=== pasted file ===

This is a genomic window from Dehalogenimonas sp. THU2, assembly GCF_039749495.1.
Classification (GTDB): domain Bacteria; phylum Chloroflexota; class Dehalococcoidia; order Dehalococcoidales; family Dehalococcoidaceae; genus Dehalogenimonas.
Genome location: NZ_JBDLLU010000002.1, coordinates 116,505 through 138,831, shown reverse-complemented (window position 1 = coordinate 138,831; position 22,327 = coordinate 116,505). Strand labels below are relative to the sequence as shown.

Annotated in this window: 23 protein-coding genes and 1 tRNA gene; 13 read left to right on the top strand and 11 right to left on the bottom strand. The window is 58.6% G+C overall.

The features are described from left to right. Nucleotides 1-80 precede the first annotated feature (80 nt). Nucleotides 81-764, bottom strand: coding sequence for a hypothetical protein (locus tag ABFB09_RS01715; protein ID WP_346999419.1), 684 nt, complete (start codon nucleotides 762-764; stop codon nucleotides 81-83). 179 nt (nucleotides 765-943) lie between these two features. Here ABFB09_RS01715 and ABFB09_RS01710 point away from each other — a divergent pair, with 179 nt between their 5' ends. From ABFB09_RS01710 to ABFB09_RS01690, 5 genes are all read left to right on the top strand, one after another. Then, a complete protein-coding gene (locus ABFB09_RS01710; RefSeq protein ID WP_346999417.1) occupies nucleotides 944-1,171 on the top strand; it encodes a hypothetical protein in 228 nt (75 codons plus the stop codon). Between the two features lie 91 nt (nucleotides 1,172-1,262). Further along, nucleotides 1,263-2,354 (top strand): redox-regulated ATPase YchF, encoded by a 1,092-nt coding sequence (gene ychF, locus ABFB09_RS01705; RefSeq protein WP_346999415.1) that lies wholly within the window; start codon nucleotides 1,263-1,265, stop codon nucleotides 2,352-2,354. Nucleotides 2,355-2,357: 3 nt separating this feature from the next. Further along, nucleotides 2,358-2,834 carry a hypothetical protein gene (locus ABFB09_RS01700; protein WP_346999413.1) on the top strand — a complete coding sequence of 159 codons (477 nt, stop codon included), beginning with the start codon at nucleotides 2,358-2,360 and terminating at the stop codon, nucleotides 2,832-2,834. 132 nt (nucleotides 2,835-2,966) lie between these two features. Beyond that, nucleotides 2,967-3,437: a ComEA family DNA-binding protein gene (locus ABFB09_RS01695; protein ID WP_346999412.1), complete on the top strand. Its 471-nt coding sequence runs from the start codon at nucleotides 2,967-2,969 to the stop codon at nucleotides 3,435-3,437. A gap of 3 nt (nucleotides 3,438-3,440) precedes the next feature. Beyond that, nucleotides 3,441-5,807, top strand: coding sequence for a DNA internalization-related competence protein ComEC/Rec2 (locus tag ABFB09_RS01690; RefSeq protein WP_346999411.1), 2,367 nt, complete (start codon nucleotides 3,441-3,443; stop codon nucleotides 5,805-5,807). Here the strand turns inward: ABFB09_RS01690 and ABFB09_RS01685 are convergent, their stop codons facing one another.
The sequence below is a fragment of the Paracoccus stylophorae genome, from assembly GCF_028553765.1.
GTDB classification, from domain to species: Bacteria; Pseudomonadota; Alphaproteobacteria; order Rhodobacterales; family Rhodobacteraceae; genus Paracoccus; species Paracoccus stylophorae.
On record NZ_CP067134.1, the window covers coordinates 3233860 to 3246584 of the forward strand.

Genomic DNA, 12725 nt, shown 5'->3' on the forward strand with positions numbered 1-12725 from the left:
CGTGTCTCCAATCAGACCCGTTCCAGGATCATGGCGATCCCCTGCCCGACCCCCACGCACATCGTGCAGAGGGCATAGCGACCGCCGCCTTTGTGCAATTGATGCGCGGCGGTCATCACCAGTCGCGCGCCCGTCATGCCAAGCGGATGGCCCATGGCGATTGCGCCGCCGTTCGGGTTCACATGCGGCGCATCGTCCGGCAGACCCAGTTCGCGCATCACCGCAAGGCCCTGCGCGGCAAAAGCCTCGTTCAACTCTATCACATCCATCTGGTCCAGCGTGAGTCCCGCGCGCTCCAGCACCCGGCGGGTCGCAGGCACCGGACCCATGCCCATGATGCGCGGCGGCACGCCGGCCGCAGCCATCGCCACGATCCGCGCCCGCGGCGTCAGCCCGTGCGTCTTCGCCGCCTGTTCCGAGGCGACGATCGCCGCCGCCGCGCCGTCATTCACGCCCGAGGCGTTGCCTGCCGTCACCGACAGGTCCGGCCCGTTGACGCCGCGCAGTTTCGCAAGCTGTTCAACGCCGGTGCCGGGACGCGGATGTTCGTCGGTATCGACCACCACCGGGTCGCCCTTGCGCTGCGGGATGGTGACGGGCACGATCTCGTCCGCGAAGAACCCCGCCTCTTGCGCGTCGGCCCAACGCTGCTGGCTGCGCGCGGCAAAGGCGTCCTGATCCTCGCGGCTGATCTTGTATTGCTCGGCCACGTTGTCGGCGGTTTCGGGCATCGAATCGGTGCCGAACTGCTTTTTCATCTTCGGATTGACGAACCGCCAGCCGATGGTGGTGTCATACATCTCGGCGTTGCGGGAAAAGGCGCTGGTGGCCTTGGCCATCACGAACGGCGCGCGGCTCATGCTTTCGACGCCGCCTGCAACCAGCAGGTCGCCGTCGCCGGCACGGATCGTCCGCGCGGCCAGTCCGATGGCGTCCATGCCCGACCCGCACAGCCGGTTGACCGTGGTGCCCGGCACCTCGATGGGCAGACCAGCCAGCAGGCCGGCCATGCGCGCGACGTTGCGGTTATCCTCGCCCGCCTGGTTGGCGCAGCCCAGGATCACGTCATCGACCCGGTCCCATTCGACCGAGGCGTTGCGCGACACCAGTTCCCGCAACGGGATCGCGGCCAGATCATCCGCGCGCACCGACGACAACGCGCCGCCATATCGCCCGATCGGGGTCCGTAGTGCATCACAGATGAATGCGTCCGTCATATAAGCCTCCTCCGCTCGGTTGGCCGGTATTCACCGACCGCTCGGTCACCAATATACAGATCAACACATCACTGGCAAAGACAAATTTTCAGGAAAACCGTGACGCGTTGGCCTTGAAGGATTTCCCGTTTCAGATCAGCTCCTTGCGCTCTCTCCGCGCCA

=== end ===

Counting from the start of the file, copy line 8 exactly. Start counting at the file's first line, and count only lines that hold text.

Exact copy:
On record NZ_CP067134.1, the window covers coordinates 3233860 to 3246584 of the forward strand.